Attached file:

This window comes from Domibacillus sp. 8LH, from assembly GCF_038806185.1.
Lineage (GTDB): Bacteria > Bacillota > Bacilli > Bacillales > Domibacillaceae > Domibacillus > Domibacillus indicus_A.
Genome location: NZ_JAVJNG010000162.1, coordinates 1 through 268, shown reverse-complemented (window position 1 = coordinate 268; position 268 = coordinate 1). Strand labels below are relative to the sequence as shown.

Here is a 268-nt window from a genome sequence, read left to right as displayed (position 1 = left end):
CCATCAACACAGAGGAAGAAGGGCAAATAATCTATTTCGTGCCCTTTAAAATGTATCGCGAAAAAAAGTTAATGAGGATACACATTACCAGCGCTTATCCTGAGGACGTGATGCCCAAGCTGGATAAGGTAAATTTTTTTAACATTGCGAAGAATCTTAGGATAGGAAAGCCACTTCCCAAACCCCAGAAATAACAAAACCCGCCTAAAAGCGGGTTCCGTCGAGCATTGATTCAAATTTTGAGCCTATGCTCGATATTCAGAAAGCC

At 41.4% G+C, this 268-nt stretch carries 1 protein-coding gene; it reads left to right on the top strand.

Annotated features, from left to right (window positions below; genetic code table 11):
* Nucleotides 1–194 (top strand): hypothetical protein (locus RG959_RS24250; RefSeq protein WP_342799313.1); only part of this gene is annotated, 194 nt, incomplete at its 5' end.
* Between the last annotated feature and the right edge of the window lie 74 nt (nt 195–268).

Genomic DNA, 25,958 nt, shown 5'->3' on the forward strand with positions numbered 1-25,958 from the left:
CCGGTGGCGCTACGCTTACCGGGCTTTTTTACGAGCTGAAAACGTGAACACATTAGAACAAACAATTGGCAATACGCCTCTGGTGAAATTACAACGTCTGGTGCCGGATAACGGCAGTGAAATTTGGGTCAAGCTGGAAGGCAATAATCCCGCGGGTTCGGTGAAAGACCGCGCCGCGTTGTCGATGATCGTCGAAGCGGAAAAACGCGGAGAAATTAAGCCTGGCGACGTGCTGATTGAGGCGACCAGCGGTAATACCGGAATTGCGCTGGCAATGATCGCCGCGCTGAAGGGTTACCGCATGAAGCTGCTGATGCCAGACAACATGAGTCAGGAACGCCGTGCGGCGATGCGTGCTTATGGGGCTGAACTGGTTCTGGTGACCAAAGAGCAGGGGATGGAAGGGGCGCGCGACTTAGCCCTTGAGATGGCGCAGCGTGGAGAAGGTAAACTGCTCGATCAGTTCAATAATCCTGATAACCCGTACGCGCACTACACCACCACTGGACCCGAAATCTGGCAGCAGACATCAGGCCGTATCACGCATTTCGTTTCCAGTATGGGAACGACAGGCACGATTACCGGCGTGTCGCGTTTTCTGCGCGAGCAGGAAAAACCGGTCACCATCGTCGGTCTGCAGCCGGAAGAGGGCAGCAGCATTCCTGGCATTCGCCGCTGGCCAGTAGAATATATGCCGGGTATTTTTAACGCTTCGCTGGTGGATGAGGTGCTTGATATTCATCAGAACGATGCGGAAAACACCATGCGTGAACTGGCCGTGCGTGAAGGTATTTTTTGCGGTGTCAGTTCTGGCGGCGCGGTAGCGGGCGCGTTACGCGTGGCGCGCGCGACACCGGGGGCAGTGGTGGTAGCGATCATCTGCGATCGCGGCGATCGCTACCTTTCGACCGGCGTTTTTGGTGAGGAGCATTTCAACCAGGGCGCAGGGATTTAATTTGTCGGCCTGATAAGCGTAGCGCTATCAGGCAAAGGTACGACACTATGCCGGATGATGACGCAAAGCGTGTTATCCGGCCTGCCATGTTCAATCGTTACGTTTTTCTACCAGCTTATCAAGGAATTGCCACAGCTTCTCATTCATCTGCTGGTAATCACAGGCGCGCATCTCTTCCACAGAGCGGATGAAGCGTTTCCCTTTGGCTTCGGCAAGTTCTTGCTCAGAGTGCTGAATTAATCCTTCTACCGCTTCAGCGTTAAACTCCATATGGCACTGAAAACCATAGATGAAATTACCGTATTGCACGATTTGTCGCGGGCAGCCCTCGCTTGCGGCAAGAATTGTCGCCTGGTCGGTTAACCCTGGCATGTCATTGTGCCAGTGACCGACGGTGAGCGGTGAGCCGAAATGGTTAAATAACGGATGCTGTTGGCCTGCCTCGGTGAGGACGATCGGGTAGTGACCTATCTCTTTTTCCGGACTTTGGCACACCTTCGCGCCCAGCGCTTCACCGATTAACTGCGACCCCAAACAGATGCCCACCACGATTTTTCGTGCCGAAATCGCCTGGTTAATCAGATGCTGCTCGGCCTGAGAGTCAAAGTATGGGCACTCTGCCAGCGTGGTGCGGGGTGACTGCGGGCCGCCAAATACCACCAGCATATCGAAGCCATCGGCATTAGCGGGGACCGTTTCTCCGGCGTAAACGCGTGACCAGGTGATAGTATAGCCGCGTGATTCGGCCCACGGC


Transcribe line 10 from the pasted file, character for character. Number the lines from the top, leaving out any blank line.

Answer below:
Genomic DNA, 25,958 nt, shown 5'->3' on the forward strand with positions numbered 1-25,958 from the left: